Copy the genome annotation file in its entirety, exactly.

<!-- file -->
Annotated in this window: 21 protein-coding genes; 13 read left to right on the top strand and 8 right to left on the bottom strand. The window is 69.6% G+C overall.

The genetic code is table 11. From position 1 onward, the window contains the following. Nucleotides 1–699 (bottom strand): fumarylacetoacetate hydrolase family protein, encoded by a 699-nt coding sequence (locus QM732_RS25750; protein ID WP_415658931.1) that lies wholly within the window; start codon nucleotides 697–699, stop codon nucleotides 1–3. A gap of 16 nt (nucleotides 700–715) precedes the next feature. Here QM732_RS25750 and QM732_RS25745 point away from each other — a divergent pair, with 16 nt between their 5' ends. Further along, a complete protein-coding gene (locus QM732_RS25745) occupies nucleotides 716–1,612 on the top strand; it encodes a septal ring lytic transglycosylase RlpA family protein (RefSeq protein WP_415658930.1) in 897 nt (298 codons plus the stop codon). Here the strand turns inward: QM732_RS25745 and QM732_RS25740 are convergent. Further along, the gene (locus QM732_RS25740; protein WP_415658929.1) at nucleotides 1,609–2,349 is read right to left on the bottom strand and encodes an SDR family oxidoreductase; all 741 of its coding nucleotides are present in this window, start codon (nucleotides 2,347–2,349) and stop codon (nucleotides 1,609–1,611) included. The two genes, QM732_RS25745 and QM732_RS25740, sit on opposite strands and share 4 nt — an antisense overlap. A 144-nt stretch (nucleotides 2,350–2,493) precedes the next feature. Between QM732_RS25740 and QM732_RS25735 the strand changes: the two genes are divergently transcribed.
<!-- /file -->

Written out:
Annotated in this window: 21 protein-coding genes; 13 read left to right on the top strand and 8 right to left on the bottom strand. The window is 69.6% G+C overall.

The genetic code is table 11. From position 1 onward, the window contains the following. Nucleotides 1–699 (bottom strand): fumarylacetoacetate hydrolase family protein, encoded by a 699-nt coding sequence (locus QM732_RS25750; protein ID WP_415658931.1) that lies wholly within the window; start codon nucleotides 697–699, stop codon nucleotides 1–3. A gap of 16 nt (nucleotides 700–715) precedes the next feature. Here QM732_RS25750 and QM732_RS25745 point away from each other — a divergent pair, with 16 nt between their 5' ends. Further along, a complete protein-coding gene (locus QM732_RS25745) occupies nucleotides 716–1,612 on the top strand; it encodes a septal ring lytic transglycosylase RlpA family protein (RefSeq protein WP_415658930.1) in 897 nt (298 codons plus the stop codon). Here the strand turns inward: QM732_RS25745 and QM732_RS25740 are convergent. Further along, the gene (locus QM732_RS25740; protein WP_415658929.1) at nucleotides 1,609–2,349 is read right to left on the bottom strand and encodes an SDR family oxidoreductase; all 741 of its coding nucleotides are present in this window, start codon (nucleotides 2,347–2,349) and stop codon (nucleotides 1,609–1,611) included. The two genes, QM732_RS25745 and QM732_RS25740, sit on opposite strands and share 4 nt — an antisense overlap. A 144-nt stretch (nucleotides 2,350–2,493) precedes the next feature. Between QM732_RS25740 and QM732_RS25735 the strand changes: the two genes are divergently transcribed.